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Bagwell fans: Don't hate on Hall voters

Jeff Bagwell looks certain to be elected to the Hall of Fame -- but not this year. Paul Jasienski/Getty Images

On Wednesday afternoon at 2 p.m. ET, the Hall of Fame voting results will be announced. It's possible that Jack Morris makes it in, and maybe Craig Biggio makes it in, and maybe nobody makes it in.

One guy who won't make it in is Jeff Bagwell, who received 42 and 56 percent of the votes his first two years on the ballot. There will be much consternation and many angry words written about his failure to get elected, but I'm here to tell all you Bagwell supporters: Relax. Your man is on an excellent Hall of Fame trajectory; he will get in soon enough.

Hey, I'm with you. I believe he had a Hall of Fame career; I wrote a post last year headlined "Denying Jeff Bagwell would be a travesty." OK, maybe that was a little strong, but sometimes we have to write headlines to stir things up and the good news is that Bagwell received a big bump in his vote percentage. Yes, there are some who refuse to vote for him because they suspect he used steroids and some who just don't believe he was a Hall of Famer (even though he's one of just 31 players with at least 1,500 RBIs and runs scored).

Anyway, here are the Hall of Famers elected by the Baseball Writers Association of America since 2000, the year on the ballot they first received at least 56 percent of the vote and the year they finally got elected:

Barry Larkin: Second year, elected in third

Roberto Alomar: First year, elected in second

Bert Blyleven: 11th year, elected in 14th

Andre Dawson: Fifth year, elected in ninth

Rickey Henderson: First year

Jim Rice: Seventh year, elected in 15th

Goose Gossage: Seventh year, elected in ninth

Cal Ripken: First year

Tony Gwynn: First year

Bruce Sutter: 11th year, elected in 13th

Wade Boggs: First year

Ryne Sandberg: Second year, elected in third

Paul Molitor: First year

Dennis Eckersley: First year

Eddie Murray: First year

Gary Carter: Fourth year, elected in sixth

Ozzie Smith: First year

Dave Winfield: First year

Kirby Puckett: First year

Carlton Fisk: First year, elected in second

Tony Perez: Third year, elected in ninth

As you can see, Bagwell is ahead of the "pace" of several of these guys, including Jim Rice, Andre Dawson, Goose Gossage, Bruce Sutter and Tony Perez, none of whom have the Hall of Fame credentials of Bagwell.

Also, once a player gets up to 56 percent, his eventual election is a near certainty. The only three players in the past 30 years to get to that percentage and not get elected are Orlando Cepeda (who got to 56 percent in his 13th year), Jim Bunning (who got there in his 10th year, got to 74.2 percent in his 12th year, but then dropped off) and Gil Hodges (got there in his fifth year but peaked at 63 percent in his final year). Cepeda and Bunning were eventually elected by the Veterans Committee, while Hodges remains the player (other than Jack Morris) with the highest vote percentage never to make the Hall of Fame.

Bagwell isn't the only player on this year's ballot on a possible Hall of Fame path.

Tim Raines received 48.7 percent of the vote in his fifth year on the ballot last year. Here are some Hall of Famers who received less than that percentage at one time yet still got elected by the BBWAA: Blyleven, Rice, Gossage, Sutter, Carter, Luis Aparacio, Hoyt Wilhelm, Eddie Mathews, Duke Snider, Hank Greenberg, Early Wynn, Lou Boudreau and -- get this -- Joe DiMaggio (although I believe there was some confusion at the time about his eligibility). And that doesn't include the numerous Hall of Famers elected by the various veterans committees, including many players who never sniffed election from the writers (Rick Ferrell never received 1 percent of the vote, for example).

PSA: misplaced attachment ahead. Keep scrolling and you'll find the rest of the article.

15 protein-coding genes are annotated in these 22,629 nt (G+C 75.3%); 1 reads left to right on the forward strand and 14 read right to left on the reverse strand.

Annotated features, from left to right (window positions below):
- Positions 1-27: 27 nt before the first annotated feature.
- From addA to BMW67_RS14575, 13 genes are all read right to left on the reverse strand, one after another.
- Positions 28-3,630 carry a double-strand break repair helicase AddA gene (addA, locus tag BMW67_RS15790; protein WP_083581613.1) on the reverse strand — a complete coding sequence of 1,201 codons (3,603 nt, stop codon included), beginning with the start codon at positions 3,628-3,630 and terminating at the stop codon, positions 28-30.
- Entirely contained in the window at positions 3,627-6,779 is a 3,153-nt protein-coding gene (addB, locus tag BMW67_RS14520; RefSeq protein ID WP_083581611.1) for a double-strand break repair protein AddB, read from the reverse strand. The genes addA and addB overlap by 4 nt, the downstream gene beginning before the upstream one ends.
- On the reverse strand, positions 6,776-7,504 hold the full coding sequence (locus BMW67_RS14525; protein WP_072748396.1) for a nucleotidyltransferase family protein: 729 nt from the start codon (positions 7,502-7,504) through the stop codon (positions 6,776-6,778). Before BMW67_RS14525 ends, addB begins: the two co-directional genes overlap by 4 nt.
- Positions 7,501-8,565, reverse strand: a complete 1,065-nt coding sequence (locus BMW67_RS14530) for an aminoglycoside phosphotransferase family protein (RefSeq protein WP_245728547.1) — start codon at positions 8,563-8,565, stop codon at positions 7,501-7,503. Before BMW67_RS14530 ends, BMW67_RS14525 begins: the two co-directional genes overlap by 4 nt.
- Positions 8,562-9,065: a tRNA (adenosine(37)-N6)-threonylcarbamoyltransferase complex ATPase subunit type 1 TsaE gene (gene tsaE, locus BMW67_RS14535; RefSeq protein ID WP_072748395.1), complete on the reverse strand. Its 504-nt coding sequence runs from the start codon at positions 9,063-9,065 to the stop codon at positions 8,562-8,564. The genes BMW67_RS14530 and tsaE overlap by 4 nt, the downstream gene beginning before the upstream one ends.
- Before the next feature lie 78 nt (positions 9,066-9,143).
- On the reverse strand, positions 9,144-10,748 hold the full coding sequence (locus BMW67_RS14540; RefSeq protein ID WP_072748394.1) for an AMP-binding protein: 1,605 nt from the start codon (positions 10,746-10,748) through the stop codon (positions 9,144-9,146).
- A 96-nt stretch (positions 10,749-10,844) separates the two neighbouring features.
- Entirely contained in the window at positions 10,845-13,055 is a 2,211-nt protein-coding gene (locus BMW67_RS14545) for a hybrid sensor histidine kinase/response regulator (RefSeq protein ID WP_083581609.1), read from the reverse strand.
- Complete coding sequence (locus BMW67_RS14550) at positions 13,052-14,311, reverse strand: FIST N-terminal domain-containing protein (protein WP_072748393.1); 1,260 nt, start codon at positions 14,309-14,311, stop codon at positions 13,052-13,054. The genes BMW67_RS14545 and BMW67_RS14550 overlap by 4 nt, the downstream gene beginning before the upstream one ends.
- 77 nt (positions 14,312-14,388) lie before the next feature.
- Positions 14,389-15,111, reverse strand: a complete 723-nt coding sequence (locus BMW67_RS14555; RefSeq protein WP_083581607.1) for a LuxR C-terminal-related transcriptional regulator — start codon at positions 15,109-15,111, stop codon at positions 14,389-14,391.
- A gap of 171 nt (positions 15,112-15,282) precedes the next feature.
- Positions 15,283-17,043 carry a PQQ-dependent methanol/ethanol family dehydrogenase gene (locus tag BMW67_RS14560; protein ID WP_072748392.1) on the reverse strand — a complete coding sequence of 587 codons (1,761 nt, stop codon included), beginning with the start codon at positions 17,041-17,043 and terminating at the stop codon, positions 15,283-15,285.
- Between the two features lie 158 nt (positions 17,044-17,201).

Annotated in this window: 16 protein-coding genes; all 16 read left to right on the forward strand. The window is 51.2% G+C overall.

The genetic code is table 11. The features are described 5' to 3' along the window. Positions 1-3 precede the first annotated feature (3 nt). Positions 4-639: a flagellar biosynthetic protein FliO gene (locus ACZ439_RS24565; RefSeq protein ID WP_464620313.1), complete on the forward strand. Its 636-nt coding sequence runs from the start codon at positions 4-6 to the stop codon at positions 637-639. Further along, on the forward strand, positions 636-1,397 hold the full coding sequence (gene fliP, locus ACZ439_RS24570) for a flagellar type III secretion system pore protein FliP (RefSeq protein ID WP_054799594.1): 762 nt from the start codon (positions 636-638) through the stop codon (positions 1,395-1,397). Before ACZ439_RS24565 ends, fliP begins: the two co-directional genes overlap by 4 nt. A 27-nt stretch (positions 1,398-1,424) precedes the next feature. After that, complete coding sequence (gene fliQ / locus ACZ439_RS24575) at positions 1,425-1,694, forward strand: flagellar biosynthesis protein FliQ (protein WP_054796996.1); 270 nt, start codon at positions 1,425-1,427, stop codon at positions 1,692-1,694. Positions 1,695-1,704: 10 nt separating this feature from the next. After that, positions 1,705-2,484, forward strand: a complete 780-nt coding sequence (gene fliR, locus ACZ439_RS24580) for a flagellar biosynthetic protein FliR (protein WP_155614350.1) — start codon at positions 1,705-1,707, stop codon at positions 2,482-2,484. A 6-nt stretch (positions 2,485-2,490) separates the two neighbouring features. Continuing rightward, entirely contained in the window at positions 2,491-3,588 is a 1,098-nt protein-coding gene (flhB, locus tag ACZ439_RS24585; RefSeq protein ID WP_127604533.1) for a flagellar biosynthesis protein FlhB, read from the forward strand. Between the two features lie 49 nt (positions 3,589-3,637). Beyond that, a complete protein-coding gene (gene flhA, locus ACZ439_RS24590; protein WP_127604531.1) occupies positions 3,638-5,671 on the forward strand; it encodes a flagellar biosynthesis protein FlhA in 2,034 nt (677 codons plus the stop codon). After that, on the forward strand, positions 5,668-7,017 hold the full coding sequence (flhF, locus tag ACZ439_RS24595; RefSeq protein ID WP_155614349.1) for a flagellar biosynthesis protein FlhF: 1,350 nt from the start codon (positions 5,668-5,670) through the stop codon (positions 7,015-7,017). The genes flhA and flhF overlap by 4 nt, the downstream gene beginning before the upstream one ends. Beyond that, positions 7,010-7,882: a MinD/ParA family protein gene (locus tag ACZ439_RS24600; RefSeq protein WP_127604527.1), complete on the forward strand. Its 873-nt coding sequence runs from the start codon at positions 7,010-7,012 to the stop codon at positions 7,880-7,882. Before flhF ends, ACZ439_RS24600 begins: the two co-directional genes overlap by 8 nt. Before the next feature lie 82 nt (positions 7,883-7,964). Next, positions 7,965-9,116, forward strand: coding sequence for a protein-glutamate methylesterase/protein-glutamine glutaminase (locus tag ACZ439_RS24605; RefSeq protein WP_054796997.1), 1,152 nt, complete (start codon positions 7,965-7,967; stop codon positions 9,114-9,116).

Even Edgar Martinez, who received 36.5 percent of vote on his third year on the ballot, has started better than some Hall of Famers.

Look, I can't explain why this happens, why a player's vote total can increase dramatically in a few short years. Sure, the roll call of voters changes over time, but it changes very slowly, since once voters have reached their 10 years in the BBWAA they get to keep voting until they die, whether or not they still cover baseball or have watched a game in 20 years.

There is a psychological phenomenon known as groupthink that perhaps applies here. This occurs when a group of people seek harmony or conformity in their decision-making. In social psychology, this is applied in a negative manner. Irving Janis, who wrote "Victims of Groupthink" in 1972, suggested events like the failure to anticipate the attack on Pearl Harbor or the Bay of Pigs fiasco were results of groupthink, cases in which opposing views weren't considered.

Is that what happens here? Eventually, the Hall of Fame voters form a consensus opinion. Basically, the voters want to elect somebody to the Hall of Fame, so it's natural that a form of groupthink develops. That seems to be the case with Jack Morris. Here's a guy who was under 30 percent of the vote his first five years on the ballot. To use the Malcolm Gladwell terms from "The Tipping Point," there were then "connectors" and "salesmen" -- leaders of sorts within the BBWAA with a heavy influence -- who started voting for Morris, helping to increase his vote totals by influencing others that Morris' narrative trumps the 3.90 ERA that voters had soundly rejected as Hall of Fame material in his early years on the ballot. As the vote total slowly builds, others climb on board -- groupthink. Jim Rice got in because he had connectors and salesmen on his side; the comparable Dale Murphy never had the right guys leading his cause.

Anyway, this gets us back to Jeff Bagwell: He was at 56 percent last year and should climb over 60 percent this year, putting him even closer to the 75 percent threshold. His election by the BBWAA appears inevitable.